I bought my first IBM PC in 1984. I was a DOS expert in the ’80s, then when DOS went away I became a Windows expert. I even spent a year (with my partner) as a paid presence on a PC support site. But as computers got more powerful, Windows became more bloated and intrusive. In 2014 when it was time to replace my laptop, with the ugly prospect of Windows 8 before me, I decided it was time to jump: I bought a Mac.
After 30 years as a PC person I became a Mac person. And I will never look back. I LOVE my Mac. It took me two full days of stumbling to feel comfortable, but right away I was in awe of the UI sorcery that made the OS so very intuitive.
Considering a switch?
There are many considerations when deciding what platform to use.
- Here’s a post about deciding whether to switch from Windows to Mac. (Be sure to scroll down on this post and read the Annoyances section before finalizing your decision!)
- If you decide to stay with a Windows machine, here’s a post about choosing a non-Mac computer.
This post assumes you’ve already thought hard about it and have decided to jump into the Mac wading pool.
Welcome! Since I am just one year (or so) into this transition, I’ll draw on my own recent experience with the switch to hopefully make this easier for you. I’ve broken this process down into three main sections: Hardware, Operating System, Software; and then go into a few Annoyances.
Especially if you are a 30-year veteran of PC-land like I am, dipping your toe into the Mac waters may be mysterious at first, but really, once you look under the hood, there’s not much difference on the hardware side of things.
Your first decision will be which Mac to get, starting with whether you want a laptop or a desktop computer. I’m one of those mobile people: I haven’t used a desktop computer for about 15 years and can’t imagine ever going back. Whether you choose a laptop or a desktop, there are several good articles out there to help you choose:
- Apple’s comparison Page: This page lets you compare the available Mac computers, from laptops through desktops. Their iMac is an all-in-one that has all computer built into a large display. The people I know who have these swear by them.
- MacWorld Which Mac: Don’t want to take Apple’s word for it? Here’s an article from MacWorld that does a good job of comparing your options.
- My Mac: The computer I bought is the 15″ MacBook Pro with Retina. As I’ve said many times before: my approach is always to buy the best computer (always a laptop) that I can afford so that it takes longer before it is obsolete. [2018 edit: When I was a PC user, I always replaced my computer every 2-3 years. Now, almost 4 years later, I am still on my first Mac and don’t see any reason to update any time soon.]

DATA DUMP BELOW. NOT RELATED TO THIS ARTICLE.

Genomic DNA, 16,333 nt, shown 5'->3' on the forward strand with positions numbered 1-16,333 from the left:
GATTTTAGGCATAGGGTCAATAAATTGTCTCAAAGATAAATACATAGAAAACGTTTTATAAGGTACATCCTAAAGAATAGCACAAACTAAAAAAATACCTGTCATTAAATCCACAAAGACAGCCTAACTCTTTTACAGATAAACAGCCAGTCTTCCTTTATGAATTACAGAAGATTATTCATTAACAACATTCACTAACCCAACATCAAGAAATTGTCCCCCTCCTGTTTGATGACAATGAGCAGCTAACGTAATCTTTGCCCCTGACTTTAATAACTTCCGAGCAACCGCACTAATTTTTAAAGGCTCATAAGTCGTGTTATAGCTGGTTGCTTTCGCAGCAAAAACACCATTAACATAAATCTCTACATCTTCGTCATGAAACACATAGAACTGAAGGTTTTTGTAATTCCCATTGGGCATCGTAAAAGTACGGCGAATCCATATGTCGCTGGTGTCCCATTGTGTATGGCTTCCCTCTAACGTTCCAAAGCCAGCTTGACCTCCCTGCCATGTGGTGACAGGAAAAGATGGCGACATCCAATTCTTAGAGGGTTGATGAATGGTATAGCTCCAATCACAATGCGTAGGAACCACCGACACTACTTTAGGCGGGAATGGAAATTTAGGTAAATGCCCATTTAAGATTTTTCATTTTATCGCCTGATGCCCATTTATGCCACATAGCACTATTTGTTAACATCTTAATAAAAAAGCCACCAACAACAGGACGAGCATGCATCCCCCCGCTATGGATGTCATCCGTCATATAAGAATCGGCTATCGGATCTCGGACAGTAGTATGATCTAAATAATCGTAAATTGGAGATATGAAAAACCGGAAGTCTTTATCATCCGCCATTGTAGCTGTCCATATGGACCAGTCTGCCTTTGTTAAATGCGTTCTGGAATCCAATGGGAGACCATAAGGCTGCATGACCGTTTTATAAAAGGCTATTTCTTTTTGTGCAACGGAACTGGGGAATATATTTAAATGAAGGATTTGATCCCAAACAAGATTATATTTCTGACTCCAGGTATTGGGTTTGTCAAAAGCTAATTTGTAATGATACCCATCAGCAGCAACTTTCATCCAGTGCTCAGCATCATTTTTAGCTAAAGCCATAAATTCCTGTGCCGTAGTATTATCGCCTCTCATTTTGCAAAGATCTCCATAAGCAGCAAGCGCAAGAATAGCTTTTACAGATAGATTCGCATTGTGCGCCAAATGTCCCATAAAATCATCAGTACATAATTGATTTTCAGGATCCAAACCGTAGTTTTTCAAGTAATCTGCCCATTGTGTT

The very first thing you will notice about your Mac is the differences in the Mac keyboard from a Windows keyboard. In the list below, the symbol in parentheses is the symbol typically shown in keyboard shortcut lists.
- Delete. Where the Windows keyboard has a Delete key and a Backspace key, the Mac only has a Delete key. And to make it more confusing, the behavior of the Mac Delete key matches that of the Windows Backspace key. I know, I know — but if you give yourself a few days, you’ll get used to it.
- Command (⌘). Where the Windows user is accustomed to using the Control (or Ctrl) key in keyboard shortcuts, the Mac uses the Command key. Again, give yourself a few days, a week at most, and you’ll have relearned this.
- Option (⌥). Looking for the Alt key? On the Mac it is called the Option key. But luckily on many Mac keyboards, it says “alt” on the key, too.
- Control (⌃). You also see a Control key on the Mac keyboard, which is especially confusing for those who have jumped over from the a Windows side, because it is not the same as Control on Windows.
Once you master the difference in these keys, you’ll find that many of the keyboard shortcuts you’re used to are the same: Ctrl-C in Windows is ⌘-C in Mac OS X. Here’s a great list of keyboard shortcuts for the Mac.
When I bought my new Mac coming out of the Windows world, I automatically bought a Mouse too. I mean, of course you need a mouse, right? I bought the amazing Magic Mouse, which has a solid, smooth top that has switches beneath so it is functionally a two button mouse depending on the side you click. But also, and this amazes me, that smooth top surface of the mouse is a mini trackpad. Design genius!
But here’s the thing: Once I got used to the trackpad on my laptop, I never used the mouse again. Not once. The trackpad on the MacBook is so intuitive and beautifully designed that a mouse just isn’t necessary. The way it works is very different from a trackpad on a Windows machine, so be patient for a day or two until your brain fully switches over to the new way of doing things. And after that you’ll wonder how anybody could use anything else!
My advice? If you get a laptop, don’t buy a mouse yet, because you might not need it.
I/O and Adapters
The MacBook Pro with Retina that I got has the IO ports shown here. It does fine with the USB and HDMI peripherals I already had. The MagSafe port is what you use to connect to your power adapter — it’s pretty nice: it’s magnetic so it will just snap away if it is tugged on: no more tripping over your power cable!
As a Windows computer user you are used to Ethernet, so let me introduce you to Thunderbolt. For connecting up to Ethernet (when I don’t use wireless), I use a Thunderbolt adapter (which you will need to order separately). Here’s more information about Thunderbolt. My current external display supports HDMI and my external drive supports USB, so that’s what I use — but I could also connect these things via Thunderbolt, too.
We say “Mac” and “Windows,” but really, that’s comparing apples and oranges (I know that looks like a pun at first, but it’s not). What we should say is Mac and PC, or OS X and Windows.
OS X is the operating system that runs on the Mac. OS X versions used to be named after big cats: Mountain Lion, Snow leopard. Now Apple names their OS X versions after US natural landmarks: Yosemite, El Capitan. When you get your Mac, it might not have the latest version of the OS X, but here’s where you will experience an enormous difference between OS X and Windows: It is remarkably painless to update the OS.
Okay, Windows users, you may not believe this story, but I swear it is true: When I got my Mac it had OS X Mavericks. Shortly after that, OS X Yosemite was released. As a veteran Windows user, I had more than my fair share of OS-upgrade horror stories, so I held off. But eventually I decided to upgrade. I backed everything up, waited for the weekend, emailed my clients to expect me to be offline for a while, prepared for an entire weekend of computer hell, crossed my fingers, and nervously started the upgrade. And about 30 minutes later it was all done. Nothing was lost, nothing was broken, and everything was fine. I love my Mac!